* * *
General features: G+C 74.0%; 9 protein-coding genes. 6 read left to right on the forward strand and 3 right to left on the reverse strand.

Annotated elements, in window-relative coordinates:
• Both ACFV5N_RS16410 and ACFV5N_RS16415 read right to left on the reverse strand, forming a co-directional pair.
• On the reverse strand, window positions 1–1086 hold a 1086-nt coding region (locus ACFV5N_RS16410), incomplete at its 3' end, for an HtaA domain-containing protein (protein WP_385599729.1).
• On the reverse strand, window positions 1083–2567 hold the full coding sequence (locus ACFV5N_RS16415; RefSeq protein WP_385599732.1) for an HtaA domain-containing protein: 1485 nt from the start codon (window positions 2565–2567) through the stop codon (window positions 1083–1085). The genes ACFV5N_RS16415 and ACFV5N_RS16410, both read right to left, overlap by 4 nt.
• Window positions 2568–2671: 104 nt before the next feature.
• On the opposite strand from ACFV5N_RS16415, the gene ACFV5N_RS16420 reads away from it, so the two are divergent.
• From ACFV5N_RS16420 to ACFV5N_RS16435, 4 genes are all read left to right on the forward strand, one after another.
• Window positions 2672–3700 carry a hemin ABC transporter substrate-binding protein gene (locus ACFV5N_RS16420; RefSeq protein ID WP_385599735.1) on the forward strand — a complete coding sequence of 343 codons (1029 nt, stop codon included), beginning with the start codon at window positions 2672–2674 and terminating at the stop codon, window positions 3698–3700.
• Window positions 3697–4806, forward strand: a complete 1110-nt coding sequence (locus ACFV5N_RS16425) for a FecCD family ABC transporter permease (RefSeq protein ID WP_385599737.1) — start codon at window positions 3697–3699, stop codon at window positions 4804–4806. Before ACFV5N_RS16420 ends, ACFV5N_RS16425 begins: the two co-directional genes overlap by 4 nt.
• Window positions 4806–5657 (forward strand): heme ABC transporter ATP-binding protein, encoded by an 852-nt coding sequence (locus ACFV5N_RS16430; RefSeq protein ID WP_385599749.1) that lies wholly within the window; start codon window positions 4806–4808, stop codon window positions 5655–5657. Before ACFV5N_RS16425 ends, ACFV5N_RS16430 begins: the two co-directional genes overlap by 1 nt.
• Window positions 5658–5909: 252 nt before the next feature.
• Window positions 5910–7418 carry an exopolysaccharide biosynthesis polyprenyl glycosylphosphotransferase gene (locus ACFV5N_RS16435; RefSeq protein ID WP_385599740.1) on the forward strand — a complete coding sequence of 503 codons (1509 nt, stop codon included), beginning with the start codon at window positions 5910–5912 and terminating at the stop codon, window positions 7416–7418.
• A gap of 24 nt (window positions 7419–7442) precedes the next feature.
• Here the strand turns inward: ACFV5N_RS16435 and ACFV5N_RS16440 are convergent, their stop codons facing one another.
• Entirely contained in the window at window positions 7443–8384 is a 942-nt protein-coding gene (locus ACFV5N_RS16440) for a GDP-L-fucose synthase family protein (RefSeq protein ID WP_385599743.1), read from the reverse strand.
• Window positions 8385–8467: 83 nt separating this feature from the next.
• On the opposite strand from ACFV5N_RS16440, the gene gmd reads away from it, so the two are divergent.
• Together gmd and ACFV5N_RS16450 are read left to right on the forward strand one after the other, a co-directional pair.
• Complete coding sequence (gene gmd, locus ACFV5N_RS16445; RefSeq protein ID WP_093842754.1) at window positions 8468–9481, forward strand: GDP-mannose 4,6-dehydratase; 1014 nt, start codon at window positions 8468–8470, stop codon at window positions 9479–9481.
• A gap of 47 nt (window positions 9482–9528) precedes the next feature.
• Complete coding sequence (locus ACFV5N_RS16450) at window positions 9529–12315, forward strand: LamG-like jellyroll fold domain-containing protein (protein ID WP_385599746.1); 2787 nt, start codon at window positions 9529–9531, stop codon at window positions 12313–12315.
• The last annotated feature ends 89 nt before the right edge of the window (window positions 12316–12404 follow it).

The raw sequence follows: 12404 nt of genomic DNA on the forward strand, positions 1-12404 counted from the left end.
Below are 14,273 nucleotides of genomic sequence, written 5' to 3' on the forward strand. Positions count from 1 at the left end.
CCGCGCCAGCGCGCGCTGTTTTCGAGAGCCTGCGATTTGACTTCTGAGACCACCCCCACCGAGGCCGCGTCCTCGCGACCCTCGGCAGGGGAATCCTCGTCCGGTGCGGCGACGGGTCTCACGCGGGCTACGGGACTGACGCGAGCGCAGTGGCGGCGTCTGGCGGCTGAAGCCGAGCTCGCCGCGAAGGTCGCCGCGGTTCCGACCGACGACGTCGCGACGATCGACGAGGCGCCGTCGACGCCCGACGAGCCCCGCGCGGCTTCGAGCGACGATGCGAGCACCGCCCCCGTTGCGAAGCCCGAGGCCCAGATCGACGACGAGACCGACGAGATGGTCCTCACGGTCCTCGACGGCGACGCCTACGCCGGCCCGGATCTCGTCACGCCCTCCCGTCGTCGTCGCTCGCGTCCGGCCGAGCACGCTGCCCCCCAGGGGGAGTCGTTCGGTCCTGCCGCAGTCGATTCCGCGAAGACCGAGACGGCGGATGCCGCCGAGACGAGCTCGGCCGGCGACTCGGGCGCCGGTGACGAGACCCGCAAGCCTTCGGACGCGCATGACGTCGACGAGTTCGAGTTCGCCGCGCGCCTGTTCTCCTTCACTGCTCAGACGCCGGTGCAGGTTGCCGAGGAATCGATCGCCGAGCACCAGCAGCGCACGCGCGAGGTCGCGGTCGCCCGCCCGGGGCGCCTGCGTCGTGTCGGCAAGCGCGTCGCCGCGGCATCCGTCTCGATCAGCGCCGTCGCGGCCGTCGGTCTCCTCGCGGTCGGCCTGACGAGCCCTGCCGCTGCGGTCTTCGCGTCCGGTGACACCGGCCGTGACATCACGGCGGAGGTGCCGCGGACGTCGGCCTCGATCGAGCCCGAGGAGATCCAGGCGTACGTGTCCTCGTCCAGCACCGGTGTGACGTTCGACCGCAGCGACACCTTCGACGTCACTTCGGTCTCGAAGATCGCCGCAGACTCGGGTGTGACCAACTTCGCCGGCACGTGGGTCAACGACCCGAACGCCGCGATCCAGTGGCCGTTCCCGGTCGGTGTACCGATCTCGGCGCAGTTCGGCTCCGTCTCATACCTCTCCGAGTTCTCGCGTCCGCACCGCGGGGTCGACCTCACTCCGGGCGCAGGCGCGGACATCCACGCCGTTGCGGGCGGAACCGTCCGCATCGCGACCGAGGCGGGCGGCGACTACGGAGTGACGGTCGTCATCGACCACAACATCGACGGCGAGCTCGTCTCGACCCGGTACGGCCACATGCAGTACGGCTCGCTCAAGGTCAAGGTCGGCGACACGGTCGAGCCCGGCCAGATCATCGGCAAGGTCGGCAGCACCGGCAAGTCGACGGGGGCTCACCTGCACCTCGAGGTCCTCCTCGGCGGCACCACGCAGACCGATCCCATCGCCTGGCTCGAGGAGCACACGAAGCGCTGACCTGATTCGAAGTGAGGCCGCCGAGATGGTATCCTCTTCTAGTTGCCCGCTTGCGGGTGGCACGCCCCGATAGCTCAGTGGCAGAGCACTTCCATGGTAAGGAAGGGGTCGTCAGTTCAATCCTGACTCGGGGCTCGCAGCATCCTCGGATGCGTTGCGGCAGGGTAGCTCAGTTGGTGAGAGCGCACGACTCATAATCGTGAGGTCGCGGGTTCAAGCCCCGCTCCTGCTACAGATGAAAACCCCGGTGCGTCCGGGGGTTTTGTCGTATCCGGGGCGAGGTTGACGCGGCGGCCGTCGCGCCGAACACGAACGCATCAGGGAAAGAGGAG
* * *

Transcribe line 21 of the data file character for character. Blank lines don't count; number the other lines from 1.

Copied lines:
• A gap of 47 nt (window positions 9482–9528) precedes the next feature.